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Big TN Cypress Recalls Reel Memories & Tips

Posted: January 22nd, 2014 by Bill Dance

Some friends recently sent me a photo of a bald cypress tree growing in the Hatchie River Bottoms near Stanton, Tennessee. The photo of the tree left no doubt, it’s a monster. The cypress is reported to be 130-plus feet tall, 42-plus feet around at chest high, and has limbs that span 63 feet outward. The estimation on the tree’s age is reported at 800 years old! That’s older than our nation, by a long shot, and most certainly older than modern sport of bass fishing.

Through the years, as the water of the Hatchie ebbed and flowed, can you imagine the bass that have hung out around that old tree? And this old monarch of the West Tennessee River bottom made me think of what wonderful fishing cypress trees can provide. I have spent lifetime fishing around these tough timbers that always thrive so well in or around water.

Many river-bottom areas that I fish are literally infested with cypress, from Reelfoot Lake in northwest Tennessee to the many, many oxbow lakes along the Mississippi River.

A few tips on fishing cypress might include these basics:

  • Target those trees that stand alone. In a clump of cypress trees, it might often be hit or miss, but one tree out, alone, and away from the rest may simply be more attractive to bass, because it IS the only cover in an area.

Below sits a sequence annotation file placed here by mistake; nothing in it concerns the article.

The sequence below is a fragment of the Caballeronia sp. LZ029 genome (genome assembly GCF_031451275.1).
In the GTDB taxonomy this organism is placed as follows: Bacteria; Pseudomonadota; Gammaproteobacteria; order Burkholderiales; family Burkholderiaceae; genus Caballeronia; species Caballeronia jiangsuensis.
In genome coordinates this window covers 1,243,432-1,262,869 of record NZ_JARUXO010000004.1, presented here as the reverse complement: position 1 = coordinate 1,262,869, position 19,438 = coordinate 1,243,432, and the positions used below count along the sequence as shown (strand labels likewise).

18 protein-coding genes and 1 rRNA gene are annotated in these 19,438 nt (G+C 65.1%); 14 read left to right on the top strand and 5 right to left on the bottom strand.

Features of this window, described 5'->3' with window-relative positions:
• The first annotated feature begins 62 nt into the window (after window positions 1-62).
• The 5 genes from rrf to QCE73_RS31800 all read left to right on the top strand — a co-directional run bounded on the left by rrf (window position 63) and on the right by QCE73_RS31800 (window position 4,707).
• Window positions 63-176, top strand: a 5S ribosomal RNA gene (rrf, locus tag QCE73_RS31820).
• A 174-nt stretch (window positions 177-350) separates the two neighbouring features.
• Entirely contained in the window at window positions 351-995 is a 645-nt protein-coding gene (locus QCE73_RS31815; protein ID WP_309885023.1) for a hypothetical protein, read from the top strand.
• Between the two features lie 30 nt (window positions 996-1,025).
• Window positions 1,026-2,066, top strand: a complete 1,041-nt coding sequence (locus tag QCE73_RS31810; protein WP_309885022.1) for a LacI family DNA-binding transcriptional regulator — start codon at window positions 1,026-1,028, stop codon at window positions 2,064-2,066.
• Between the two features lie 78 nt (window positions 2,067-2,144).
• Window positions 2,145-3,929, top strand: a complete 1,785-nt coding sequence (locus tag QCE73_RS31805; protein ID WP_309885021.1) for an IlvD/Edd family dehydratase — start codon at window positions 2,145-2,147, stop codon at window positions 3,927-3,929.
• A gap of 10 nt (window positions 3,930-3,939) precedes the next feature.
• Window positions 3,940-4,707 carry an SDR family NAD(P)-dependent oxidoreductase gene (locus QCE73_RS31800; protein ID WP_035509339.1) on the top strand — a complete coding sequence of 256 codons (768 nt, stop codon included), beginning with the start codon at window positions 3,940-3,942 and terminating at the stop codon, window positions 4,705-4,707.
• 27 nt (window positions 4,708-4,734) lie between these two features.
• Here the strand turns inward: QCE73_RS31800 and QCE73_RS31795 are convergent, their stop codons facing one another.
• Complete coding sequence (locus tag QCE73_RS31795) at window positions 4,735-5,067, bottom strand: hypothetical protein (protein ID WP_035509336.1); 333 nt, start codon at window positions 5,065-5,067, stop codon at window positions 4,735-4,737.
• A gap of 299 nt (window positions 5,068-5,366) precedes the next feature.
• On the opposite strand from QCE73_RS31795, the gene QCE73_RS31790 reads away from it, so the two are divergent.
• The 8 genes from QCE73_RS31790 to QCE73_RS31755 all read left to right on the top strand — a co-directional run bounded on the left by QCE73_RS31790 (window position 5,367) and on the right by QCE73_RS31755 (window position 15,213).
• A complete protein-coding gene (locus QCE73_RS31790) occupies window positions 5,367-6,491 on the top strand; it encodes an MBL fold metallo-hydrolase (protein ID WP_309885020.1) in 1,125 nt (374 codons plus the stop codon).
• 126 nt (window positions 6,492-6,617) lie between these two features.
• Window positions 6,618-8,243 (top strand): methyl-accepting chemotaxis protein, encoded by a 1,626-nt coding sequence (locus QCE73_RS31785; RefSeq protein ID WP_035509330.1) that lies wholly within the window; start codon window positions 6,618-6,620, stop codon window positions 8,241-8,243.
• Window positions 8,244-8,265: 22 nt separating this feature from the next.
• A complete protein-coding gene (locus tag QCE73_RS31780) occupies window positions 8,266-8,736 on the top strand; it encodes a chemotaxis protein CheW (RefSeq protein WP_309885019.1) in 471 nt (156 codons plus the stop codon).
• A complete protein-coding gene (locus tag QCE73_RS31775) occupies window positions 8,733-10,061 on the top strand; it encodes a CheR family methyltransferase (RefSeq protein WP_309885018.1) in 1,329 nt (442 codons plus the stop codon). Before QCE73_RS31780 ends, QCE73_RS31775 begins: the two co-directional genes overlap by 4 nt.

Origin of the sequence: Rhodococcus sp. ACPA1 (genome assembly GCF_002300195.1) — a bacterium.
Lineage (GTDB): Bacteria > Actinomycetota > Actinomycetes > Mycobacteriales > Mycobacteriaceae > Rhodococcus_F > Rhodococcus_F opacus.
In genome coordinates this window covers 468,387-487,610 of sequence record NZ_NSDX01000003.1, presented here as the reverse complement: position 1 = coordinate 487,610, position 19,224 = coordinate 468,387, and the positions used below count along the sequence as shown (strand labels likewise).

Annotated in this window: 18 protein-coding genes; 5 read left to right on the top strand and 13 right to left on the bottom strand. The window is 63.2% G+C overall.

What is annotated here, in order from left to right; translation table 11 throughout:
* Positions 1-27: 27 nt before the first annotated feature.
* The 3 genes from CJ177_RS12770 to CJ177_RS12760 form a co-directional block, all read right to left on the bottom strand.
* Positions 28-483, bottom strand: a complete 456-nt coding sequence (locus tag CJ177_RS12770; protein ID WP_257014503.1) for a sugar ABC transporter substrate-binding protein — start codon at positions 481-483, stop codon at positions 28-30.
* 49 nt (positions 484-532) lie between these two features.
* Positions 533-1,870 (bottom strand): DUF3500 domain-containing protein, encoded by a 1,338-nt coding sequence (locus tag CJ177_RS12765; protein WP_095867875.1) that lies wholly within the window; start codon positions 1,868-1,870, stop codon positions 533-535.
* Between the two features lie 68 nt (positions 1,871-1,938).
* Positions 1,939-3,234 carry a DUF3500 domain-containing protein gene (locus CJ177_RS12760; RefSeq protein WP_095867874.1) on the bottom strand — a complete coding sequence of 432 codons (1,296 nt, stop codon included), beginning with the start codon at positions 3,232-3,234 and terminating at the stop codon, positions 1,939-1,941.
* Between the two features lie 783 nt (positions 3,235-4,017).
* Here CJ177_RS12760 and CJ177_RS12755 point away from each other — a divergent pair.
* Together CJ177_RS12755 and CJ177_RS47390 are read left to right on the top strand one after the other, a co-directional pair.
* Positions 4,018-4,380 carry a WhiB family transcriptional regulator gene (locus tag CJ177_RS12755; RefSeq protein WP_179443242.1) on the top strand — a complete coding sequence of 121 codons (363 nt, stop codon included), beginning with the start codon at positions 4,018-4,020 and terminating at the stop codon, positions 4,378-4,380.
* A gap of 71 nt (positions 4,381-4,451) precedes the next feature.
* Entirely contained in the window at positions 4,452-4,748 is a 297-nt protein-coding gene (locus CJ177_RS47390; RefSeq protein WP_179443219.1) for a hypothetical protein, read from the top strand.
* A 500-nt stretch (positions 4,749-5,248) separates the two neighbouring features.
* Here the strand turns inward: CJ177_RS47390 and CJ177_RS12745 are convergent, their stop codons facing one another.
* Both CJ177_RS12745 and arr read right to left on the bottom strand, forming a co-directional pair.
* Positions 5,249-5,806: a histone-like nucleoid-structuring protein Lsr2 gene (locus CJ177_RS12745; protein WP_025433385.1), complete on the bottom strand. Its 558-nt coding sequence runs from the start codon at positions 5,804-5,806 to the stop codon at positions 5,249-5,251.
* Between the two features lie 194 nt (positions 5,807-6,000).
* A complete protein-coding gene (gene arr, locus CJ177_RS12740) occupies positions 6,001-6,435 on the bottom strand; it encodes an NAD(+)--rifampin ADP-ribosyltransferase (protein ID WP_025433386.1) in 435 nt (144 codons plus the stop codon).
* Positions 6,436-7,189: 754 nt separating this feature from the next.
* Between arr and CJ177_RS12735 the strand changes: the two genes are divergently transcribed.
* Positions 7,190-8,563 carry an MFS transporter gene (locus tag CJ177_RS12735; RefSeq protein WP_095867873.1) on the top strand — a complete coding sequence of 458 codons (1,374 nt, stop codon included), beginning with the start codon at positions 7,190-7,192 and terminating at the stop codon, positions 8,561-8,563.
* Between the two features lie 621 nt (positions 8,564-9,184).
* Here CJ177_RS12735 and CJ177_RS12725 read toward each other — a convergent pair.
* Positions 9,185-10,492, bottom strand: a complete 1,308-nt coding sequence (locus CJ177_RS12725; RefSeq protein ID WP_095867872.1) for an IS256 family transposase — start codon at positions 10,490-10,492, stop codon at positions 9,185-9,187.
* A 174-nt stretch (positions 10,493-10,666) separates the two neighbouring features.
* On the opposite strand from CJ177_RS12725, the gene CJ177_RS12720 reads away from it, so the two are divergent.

• Work each tree methodically and thoroughly. Most cypress trees have cypress knees surround the main tree trunks, so there is a lot more bass-holding cover around a cypress than the base of the tree itself. There really are a lot of places a bass can hold around a flooded-timber cypress.
  • One technique when fishing cypress is to cast your bait into the base of the tree and let it fall down the trunk into the water. More natural, a presentation that reveals something falling off the tree into the water. Sometimes this is just the ticket to draw a vicious strike.
  • Finally, don’t forget the fact that cypress trees provide shade, too. I mean if it gets hot enough we all will seek out the famed “shade tree.” But at times, perhaps what cypress trees provide more than shade, could better be termed, “shadow?”  Really, the terms are probably interchangeable. But remember, just as shade provides more comfort to fish in warm water, offering perhaps cooler temps; at the same time it also provides shadows in which predator fish like bass can hide, lurk and await the perfect point of ambush. And remember the clearer the lake, the more important shade or shadows can be. Naturally, it changes as the sun moves throughout the day. Be alert to shadows created by a cypress, even those that are cast out far away from the tree, perhaps in the middle of a lake.  I have seen times when I could cast to the base of a cypress and then turn and cast out into the lake, where the shade from the same tree offers cover, and catch a fish there, too.

As always, catch one for me!

Bill Dance

Tennessee

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